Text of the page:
Hublot becomes a partner of the expedition Polar pod, an ecological zero-emission ship created by explorer Jean-Louis Etienne to inspect the Southern Ocean surrounding Antarctica, the planet's main ocean carbon sink and gigantic reservoir of yet little-known marine biodiversity. A first in this ocean, which has never been the subject of research of this type.
As part of its program HUBLOT Explorations, the Swiss watchmaker has entered into a new partnership with the expedition Polar pod. Conceived by the French explorer and environmentalist Jean-Louis Etienne, the first to reach the North Pole alone, this zero-emission ship aims to explore the waters of the "Howling Fifties". The name given to this area of the Southern Ocean refers to the constant presence of violent winds and stormy seas in the region. Designed to withstand any weather conditions, the Polar Pod is a 100 meter high vertical nautical platform (with a draft of 80 meters), stabilized by 150 tons of ballast. Without a motor, it will be carried by the circumpolar current and powered by six wind turbines.
“The oceans, the origin of life on Earth, still have a lot to teach us. By participating in Jean-Louis Etienne's Polar Pod project, Hublot intends to make its contribution to understanding our planet, a starting point for making the right decisions for the future of all of us. It is also a return to our maritime roots, which are also the origin of our Hublot name.”RICARDO GUADALUPE CEO OF HUBLOT
Fourth largest ocean, the Southern Ocean captures 50% of the carbon dioxide absorbed by all the oceans of the planet and is therefore one of the main factors influencing the climate. Connecting the Indian, Pacific and Atlantic oceans, its waters form a gigantic reservoir of marine biodiversity. On this part of the globe, however, there is a dramatic lack of measurements and observations by scientists. Equipped with cutting-edge tools, the Polar Pod will allow us to continuously acquire valuable data on biodiversity and dynamics
currents, the impact of human pollution and the interactions between the atmosphere and the ocean that regulate the climate. These data will be available to the entire international scientific community. Coordinated by the CNRS in collaboration with the CNES and Ifremer, these researches will benefit from the contribution of researchers from 43 institutions and universities in 12 countries. In addition, an education program will allow schools to follow the adventure through videos and exhibitions. The construction of the Polar Pod will begin in June 2022, the launch is scheduled for the end of 2023. The expedition, spread over three years, will last until 2026 and the eight crew members will alternate every two months. This project is fully part of the Hublot Xplorations program, divided into three directions: Space, with the creation of components for the Martian robot Exomars of the Space X company; the Earth, through support for the Sorai association for the protection of rhinos and other endangered animal species; il Mare, with Anticythère and now Jean-Louis Etienne and the Polar Pod mission, a project in which Hublot expects to be fully committed. This partnership reinforces the House's social responsibility while recognizing its maritime heritage, a natural return to the brand's roots. Hublot is proud today to support research through a human, scientific and social project.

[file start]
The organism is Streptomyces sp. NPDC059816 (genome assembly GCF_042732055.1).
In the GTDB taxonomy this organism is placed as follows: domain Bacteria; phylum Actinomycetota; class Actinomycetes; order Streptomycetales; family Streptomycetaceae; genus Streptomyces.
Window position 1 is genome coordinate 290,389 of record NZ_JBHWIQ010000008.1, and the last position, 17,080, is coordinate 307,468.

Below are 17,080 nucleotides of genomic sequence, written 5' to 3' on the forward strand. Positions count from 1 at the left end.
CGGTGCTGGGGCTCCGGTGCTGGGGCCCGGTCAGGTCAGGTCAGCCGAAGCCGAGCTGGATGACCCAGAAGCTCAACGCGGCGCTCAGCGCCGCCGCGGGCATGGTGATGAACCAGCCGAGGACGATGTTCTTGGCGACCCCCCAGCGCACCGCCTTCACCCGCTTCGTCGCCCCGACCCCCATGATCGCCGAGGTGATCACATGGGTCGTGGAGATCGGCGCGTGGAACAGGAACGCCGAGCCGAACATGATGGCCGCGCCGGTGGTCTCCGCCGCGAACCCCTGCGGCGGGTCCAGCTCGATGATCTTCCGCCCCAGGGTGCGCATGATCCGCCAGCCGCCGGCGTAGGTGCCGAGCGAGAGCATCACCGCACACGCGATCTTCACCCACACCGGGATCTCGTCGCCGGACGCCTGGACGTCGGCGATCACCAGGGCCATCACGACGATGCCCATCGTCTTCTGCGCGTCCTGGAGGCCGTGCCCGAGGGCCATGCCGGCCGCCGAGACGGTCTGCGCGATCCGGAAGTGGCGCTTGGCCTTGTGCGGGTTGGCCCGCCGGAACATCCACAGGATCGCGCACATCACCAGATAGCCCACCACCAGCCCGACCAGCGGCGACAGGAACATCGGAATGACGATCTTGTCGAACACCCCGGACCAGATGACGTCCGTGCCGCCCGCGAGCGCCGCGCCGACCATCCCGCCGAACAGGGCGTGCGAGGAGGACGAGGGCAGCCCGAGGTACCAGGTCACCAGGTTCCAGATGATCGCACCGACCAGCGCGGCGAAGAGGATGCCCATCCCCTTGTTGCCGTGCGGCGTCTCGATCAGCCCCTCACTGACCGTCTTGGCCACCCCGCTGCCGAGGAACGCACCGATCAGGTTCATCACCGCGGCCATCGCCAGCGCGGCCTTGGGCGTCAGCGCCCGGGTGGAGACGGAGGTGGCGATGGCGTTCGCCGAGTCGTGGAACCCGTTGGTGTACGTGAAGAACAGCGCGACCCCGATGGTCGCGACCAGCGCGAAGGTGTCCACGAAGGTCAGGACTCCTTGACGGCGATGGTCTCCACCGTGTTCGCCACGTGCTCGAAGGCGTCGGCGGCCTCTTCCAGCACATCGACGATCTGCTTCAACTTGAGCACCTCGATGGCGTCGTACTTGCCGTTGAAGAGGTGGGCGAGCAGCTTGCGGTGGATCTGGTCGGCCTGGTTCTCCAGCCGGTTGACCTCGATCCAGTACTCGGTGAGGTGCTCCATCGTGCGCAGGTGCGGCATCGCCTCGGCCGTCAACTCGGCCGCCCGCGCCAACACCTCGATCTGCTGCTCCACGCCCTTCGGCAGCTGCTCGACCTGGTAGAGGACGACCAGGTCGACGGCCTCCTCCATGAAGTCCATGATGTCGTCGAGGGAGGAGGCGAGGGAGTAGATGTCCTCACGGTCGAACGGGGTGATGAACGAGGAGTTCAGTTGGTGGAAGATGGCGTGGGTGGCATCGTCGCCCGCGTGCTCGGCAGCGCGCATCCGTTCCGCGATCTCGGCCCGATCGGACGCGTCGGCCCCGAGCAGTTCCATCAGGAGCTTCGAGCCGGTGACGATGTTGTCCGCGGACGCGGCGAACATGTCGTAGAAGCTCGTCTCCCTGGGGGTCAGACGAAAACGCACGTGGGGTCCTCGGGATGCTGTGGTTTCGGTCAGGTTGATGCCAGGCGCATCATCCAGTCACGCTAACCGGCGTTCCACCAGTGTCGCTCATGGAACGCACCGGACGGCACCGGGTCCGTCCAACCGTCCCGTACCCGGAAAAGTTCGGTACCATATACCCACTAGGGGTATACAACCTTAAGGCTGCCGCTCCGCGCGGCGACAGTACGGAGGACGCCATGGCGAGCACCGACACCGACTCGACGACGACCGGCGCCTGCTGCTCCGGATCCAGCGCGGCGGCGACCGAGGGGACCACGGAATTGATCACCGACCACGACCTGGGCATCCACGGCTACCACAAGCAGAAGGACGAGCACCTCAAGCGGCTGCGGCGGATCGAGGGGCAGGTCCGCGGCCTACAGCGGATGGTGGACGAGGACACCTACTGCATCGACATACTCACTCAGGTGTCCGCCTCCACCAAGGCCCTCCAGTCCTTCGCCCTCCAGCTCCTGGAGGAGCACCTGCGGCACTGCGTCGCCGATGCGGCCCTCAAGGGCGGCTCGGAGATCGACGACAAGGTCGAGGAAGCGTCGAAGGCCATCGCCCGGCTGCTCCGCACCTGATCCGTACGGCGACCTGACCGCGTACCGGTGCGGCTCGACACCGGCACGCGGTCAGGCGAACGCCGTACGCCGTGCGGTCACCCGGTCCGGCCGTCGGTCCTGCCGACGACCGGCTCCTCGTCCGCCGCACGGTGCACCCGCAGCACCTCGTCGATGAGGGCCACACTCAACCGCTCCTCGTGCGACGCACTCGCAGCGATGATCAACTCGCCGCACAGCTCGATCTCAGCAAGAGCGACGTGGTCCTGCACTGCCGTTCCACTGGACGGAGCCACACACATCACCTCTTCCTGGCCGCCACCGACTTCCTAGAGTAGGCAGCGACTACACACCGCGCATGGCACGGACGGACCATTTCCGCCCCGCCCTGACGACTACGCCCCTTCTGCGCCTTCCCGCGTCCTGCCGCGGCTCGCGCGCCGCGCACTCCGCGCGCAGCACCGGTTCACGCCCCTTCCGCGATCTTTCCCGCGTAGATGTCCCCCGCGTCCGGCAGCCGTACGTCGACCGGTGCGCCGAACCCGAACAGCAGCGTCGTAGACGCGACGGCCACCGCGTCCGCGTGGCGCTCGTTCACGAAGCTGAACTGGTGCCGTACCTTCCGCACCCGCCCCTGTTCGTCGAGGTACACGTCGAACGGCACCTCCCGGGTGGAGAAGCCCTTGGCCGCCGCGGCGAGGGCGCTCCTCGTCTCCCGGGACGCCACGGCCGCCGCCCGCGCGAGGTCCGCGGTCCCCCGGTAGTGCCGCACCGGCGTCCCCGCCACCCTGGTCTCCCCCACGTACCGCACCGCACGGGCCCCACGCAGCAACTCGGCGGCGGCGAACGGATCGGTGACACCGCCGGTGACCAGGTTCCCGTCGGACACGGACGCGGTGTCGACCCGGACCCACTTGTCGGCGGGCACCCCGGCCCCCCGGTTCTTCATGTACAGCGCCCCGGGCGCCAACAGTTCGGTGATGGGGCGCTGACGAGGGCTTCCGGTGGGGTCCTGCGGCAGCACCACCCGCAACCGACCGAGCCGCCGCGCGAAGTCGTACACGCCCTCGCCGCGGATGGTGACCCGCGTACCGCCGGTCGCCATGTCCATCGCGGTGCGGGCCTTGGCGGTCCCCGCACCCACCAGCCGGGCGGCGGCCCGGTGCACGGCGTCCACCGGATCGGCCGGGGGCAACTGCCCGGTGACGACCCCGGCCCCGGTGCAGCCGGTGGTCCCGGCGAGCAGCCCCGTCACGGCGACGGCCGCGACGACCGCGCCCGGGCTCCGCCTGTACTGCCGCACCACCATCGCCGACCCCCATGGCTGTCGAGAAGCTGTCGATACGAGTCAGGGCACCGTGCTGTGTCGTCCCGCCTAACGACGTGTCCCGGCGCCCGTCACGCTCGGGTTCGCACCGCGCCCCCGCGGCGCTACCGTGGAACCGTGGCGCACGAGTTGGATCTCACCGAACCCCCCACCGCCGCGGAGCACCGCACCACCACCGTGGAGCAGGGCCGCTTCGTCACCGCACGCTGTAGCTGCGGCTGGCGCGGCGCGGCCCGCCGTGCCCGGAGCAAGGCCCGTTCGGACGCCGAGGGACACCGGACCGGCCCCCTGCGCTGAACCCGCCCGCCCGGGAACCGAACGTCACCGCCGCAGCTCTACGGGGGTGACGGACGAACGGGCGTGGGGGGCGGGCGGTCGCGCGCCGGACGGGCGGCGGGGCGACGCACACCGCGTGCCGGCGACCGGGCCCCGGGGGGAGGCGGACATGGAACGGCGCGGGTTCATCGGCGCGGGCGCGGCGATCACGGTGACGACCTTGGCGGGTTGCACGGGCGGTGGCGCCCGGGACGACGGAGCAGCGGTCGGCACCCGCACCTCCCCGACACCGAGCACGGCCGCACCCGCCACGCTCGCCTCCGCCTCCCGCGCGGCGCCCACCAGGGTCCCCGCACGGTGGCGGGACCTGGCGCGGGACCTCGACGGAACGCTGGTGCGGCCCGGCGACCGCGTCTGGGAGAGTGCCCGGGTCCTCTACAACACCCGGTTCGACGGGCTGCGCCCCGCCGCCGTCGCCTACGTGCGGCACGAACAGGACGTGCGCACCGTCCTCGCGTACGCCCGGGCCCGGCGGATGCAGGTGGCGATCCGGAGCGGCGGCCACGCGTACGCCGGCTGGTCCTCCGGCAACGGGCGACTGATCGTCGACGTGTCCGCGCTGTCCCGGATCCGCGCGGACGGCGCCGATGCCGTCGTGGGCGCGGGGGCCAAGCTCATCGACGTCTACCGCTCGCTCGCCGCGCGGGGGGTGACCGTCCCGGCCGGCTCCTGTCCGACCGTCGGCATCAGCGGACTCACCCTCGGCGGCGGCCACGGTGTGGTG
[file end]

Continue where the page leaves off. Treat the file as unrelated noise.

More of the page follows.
“Hublot also intends to infiltrate behind the scenes to tell in video all the preparation of this expedition and the visionary work of Jean-Louis Etienne, to make it known to the general public and give it a worldwide resonance through the media and social networks. To dare means to engage one's imagination beyond certainties, beyond the boundaries of the known, it also means creating the possibility of listening and sharing with those who dare with you. And Hublot dares. Soon the Polar Pod will take shape on the construction sites and set out to discover the great spaces of the southern seas. The exchange of technical information, technological research and Hublot's contribution to the company's media visibility will contribute to the success of the mission. The data and observations will be accessible to the entire international scientific community. " JEAN-LOUIS WAS EXPLORER